By Guillermo Nova (dpa)
HAVANA TIMES — Ernesto tidies up the corners of the sheets on the mattress that is laid out on the floor so that his wife and two children can lie down. They have all been evacuated from a town which is on the northern coast of Cuba in order to keep them safe from Hurricane Irma.
“When they evacuate you, you don’t argue. You know it’s for your own good, that it’s a necessary precaution, even though you don’t stop thinking about your house,” this man told dpa in a classroom at the William Soler school, in Tariguano, in Ciego de Avila province, where he has been moved to.
Mariam has also been moved there with the family from the town of Manati which has now been damaged by floods as a result of the high tide which Irma caused on its way along the Cuban coast.
“They evacuated us on Thursday and we still don’t know how long we have to be here. Well, until it passes because it’s a tremendous hurricane,” Mariam stresses. “A monster, people are saying, let’s hope it doesn’t bite,” she says.
While mattresses and fans are handed out, the school’s corridors are full of kids playing who are unaware of the danger that is imminent.
When Hurricane Irma entered Cuban territory, the Meteorological Institute considered it to be a level 4 hurricane, even though it warned that there were “very few differences with the maximum level 5 hurricane.”
“Saving human lives is the priority, the most important thing, because it’s the only thing that can’t be recovered,” said Venancio Rodriguez, the president of the Tariguano’s (a neighborhood in the Moron municipality) Municipal Defense Committee, told dpa.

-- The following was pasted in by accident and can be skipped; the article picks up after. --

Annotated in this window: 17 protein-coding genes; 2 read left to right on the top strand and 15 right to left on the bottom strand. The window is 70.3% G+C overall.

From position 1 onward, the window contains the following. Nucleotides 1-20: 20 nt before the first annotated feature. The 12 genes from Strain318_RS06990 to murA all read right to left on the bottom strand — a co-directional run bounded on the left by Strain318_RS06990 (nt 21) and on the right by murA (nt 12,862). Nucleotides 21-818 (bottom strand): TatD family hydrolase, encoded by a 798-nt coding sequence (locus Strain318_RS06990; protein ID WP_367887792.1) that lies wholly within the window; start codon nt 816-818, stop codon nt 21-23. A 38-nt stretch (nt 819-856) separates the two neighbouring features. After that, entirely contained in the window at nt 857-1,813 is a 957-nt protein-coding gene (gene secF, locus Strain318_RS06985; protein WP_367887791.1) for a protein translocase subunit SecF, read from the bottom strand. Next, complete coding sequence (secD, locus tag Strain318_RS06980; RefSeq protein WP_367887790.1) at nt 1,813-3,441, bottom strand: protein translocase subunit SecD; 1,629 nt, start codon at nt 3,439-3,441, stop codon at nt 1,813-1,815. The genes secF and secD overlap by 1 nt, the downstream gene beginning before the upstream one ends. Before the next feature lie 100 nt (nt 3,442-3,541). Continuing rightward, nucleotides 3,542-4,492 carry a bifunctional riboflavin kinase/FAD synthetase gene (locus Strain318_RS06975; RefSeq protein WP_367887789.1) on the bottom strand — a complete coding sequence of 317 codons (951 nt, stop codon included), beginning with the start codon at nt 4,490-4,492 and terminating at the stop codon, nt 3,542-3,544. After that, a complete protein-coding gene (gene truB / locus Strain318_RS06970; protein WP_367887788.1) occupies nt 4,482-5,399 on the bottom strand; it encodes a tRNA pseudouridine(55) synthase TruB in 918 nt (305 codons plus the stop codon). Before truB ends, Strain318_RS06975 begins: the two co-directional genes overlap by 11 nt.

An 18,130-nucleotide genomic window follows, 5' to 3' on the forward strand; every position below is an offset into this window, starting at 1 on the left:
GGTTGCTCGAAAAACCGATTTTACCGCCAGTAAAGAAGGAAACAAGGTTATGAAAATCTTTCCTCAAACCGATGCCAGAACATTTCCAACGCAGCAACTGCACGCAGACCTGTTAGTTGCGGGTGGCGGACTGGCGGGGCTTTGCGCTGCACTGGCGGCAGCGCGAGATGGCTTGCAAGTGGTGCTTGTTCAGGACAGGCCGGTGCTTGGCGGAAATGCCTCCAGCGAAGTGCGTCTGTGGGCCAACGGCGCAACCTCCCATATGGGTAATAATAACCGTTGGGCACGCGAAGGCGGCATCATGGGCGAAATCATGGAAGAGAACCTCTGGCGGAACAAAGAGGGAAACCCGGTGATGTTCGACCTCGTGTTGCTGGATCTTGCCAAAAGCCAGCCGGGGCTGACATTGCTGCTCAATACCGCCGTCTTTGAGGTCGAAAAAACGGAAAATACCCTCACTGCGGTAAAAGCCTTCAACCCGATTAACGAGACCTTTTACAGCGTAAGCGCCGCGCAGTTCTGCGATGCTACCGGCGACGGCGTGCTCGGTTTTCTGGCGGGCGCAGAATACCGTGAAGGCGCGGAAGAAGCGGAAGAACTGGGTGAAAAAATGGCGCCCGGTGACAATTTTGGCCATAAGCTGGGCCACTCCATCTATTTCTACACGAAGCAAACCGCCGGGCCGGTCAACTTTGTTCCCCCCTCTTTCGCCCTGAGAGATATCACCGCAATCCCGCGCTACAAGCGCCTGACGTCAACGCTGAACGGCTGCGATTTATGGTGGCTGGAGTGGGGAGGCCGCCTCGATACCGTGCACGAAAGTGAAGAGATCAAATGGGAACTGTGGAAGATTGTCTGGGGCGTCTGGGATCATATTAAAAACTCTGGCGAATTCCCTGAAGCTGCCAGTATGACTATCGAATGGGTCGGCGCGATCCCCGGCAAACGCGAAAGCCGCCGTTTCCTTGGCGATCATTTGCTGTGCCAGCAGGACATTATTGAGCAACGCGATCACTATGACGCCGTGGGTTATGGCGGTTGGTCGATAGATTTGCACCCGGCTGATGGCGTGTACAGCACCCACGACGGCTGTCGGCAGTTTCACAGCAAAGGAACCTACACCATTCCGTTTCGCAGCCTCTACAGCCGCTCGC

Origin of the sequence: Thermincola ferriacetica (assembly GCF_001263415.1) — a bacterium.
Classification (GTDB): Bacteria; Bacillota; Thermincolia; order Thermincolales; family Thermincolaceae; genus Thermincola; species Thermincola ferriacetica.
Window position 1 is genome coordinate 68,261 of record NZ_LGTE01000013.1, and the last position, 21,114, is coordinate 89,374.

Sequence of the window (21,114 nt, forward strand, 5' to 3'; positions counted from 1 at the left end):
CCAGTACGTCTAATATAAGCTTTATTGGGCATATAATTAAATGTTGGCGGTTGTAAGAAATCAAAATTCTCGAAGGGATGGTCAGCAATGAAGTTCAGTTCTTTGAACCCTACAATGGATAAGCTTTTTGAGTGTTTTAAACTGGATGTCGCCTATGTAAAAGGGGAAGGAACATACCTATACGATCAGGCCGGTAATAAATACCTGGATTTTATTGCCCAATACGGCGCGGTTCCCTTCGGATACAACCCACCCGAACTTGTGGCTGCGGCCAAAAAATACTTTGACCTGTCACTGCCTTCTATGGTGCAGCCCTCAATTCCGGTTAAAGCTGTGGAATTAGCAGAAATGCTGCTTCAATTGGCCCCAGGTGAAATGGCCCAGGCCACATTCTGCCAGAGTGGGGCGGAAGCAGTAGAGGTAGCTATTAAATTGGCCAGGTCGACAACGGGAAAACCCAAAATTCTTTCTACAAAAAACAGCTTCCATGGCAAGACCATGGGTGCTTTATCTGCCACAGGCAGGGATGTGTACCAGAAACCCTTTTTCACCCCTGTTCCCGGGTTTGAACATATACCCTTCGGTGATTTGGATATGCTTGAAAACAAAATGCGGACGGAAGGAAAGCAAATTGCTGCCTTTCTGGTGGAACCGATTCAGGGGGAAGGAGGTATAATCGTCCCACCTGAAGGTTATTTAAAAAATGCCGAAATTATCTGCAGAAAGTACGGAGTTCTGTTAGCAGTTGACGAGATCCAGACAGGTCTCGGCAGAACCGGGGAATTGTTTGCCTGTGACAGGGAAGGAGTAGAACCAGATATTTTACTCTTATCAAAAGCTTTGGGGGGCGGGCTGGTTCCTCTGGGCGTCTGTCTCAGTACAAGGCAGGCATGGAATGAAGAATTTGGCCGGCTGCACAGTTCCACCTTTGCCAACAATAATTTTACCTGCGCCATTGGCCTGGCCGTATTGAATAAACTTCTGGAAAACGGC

Rodriguez is the person in charge of the shelter that this primary school has been converted into, where 1,600 people will come to stay from many neighboring neighborhoods and remote rural areas.
The kids desks have been placed in the storeroom and these newly-empty classrooms have now been converted into collective bedrooms for people staying here, who have a kitchen, dining hall and a doctor’s office.
“You never see these kinds of things in my country,” Yeni, a Bolivian medical student who is taking the blood pressure of the first people to arrive at the school turned shelter, tells dpa.
“If somebody needs more assistance, we have ambulances ready to transport patients,” points out Ana Aida Amoros, the Cuban doctor who normally sees patients at the school’s medical office.
Alongside a wooden house in the middle of a plain in the farming town of San Rafael, Ciego de Avila, Giannia confesses her fears: “I hope (that Irma) doesn’t take the roof off of my house.”
Her children had begun to cut down the highest branches on the mango, avocado and coconut tree well in advance.
“The roof can stand winds up to 150 km per hour, so we hope it will survive, with the reinforcements we have been making,” Ceferino tells dpa while he prepares bags of sand to put on top of the metal sheets that protect his home.
Meanwhile, in Punta Alegria, residents are using fishing nets to tie down their roofs. “It’s a lot more effective,” Jorge claims, who says that floods are the greatest danger, not the winds.